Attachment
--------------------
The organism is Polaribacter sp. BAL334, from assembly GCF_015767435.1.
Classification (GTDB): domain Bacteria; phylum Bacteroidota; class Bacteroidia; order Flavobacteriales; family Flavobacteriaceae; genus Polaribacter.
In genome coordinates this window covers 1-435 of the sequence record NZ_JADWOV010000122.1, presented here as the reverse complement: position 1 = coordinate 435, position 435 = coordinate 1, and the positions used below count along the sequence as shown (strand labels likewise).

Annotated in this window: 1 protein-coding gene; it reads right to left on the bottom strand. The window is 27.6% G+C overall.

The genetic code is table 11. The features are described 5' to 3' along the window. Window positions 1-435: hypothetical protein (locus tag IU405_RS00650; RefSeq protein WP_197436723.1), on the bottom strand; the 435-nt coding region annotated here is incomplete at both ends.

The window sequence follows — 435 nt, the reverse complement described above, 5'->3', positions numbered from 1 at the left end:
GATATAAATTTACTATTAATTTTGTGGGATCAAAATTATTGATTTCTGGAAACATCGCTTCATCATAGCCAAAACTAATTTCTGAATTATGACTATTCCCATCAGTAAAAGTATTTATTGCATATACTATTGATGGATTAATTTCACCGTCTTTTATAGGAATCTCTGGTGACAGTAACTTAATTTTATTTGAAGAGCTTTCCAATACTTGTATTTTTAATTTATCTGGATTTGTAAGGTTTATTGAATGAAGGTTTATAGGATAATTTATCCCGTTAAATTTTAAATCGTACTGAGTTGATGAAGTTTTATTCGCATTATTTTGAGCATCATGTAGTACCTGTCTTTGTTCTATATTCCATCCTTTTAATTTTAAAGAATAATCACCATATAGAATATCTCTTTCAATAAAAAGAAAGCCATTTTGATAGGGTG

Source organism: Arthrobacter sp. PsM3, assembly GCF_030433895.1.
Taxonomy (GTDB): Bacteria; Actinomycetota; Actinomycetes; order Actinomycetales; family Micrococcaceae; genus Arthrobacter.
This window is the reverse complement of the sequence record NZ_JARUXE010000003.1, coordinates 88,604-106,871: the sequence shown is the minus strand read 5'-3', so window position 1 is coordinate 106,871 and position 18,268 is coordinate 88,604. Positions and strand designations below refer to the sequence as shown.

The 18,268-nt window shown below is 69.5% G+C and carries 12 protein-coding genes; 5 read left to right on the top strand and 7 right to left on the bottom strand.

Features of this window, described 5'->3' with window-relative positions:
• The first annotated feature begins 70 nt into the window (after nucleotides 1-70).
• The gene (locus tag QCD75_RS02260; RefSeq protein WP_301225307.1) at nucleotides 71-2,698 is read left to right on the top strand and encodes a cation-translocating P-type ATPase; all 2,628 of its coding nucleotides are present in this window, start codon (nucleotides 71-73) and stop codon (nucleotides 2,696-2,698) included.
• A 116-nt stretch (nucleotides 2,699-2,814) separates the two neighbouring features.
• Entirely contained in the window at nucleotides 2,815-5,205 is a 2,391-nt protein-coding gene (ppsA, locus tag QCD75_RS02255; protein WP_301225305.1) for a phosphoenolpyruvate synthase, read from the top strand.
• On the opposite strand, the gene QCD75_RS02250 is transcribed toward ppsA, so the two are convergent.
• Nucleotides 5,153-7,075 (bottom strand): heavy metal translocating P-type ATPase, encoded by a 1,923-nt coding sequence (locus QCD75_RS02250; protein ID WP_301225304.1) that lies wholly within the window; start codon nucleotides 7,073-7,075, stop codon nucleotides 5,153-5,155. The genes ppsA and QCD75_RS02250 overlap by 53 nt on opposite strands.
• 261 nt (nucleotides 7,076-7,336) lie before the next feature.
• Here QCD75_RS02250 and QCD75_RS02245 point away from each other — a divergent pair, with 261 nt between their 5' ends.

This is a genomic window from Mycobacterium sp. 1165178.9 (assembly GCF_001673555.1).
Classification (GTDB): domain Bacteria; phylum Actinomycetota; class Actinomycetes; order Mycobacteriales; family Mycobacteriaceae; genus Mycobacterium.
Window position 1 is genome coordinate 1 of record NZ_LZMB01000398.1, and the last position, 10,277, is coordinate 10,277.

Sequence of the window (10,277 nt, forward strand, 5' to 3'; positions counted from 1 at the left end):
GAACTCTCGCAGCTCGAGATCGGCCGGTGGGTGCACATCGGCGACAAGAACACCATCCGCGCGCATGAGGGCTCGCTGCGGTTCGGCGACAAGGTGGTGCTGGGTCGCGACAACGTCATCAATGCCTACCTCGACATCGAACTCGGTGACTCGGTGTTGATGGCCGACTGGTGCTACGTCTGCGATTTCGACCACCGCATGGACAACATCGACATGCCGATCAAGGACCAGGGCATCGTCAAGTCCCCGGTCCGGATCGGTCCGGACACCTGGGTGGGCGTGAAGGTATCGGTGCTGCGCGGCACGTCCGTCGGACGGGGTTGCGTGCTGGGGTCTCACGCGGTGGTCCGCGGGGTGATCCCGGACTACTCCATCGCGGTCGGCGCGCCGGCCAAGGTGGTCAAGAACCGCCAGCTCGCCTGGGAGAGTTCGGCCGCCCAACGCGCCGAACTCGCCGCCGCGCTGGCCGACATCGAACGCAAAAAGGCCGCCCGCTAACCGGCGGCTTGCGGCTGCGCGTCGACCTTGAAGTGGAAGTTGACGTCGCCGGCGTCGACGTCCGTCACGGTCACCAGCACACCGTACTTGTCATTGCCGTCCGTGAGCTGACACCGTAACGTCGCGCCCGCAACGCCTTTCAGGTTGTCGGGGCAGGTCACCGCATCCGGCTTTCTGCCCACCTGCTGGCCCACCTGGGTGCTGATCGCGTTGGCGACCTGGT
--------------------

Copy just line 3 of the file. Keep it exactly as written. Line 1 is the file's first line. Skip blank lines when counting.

In genome coordinates this window covers 1-435 of the sequence record NZ_JADWOV010000122.1, presented here as the reverse complement: position 1 = coordinate 435, position 435 = coordinate 1, and the positions used below count along the sequence as shown (strand labels likewise).